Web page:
The oversized transport from the highway example is present on your server in the form of large batch jobs, like product mass-updates, that periodically run on your server. This causes a slowdown that is experienced by users, which we know to be frustrating and often result in a decreased conversion.

Finally, if any failure happens on your server, your shop goes offline, just like the highway would be closed in case of a bridge colapse.

Single server setups are inexpensive and easy to set up, however they are not scalable with traffic and quite expensive since they need to be sized at peak traffic rather than average traffic. They are also subject to failures, as anything that happens to that single server would take the whole shop offline. Let's see how multi-server setups are better.


A multi-server setup would have your shop's code running on multiple servers, which allows adding of new servers and scaling out horizontally.

With non-cloud providers, adding new servers can take hours or even days and it would most probably require developer intervention.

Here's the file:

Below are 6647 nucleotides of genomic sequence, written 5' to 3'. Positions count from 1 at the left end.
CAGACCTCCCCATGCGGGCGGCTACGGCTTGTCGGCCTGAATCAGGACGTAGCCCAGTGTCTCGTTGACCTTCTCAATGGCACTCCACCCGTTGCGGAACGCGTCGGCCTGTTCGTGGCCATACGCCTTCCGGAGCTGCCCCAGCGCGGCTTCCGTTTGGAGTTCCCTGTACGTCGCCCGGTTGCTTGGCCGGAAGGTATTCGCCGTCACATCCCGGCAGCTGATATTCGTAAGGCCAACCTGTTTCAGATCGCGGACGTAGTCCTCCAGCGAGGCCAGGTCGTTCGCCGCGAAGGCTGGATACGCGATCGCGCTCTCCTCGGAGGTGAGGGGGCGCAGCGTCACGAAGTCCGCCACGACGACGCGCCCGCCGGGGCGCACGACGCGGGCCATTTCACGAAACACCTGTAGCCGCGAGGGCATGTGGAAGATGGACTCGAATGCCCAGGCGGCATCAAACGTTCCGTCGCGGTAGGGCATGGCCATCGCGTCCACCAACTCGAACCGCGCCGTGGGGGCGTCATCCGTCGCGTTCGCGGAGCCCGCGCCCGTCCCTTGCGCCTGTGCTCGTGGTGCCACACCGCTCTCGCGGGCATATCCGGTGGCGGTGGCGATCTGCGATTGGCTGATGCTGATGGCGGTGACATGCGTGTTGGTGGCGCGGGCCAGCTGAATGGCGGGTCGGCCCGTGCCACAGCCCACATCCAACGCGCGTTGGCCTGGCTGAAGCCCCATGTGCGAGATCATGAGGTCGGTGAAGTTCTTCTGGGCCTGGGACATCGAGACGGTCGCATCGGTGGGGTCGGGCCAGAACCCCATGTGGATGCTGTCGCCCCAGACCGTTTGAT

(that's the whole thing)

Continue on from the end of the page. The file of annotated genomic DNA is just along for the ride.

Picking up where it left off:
With cloud providers, adding a new server can happen in 15 minutes and with some effort, it can even be automated so that no developer intervention is needed when scaling.

However, your shop still needs to be prepared to run on multiple servers, which none of the popular open-source solutions currently do out-of-the-box; therefore a significant up-front investment into this setup is generally needed.

In our highway example, this would translate into having two parallel highways running, each with a capacity of 1000 cars/hour. During vacation seasons, you could add 3 more highways running parallel to prepare for 3500 cars/hour and when the vacation season ends, they would be removed without any shutdown. Adding new highways would still take a bit of time, so you're still vulnerable to sudden increases in traffic.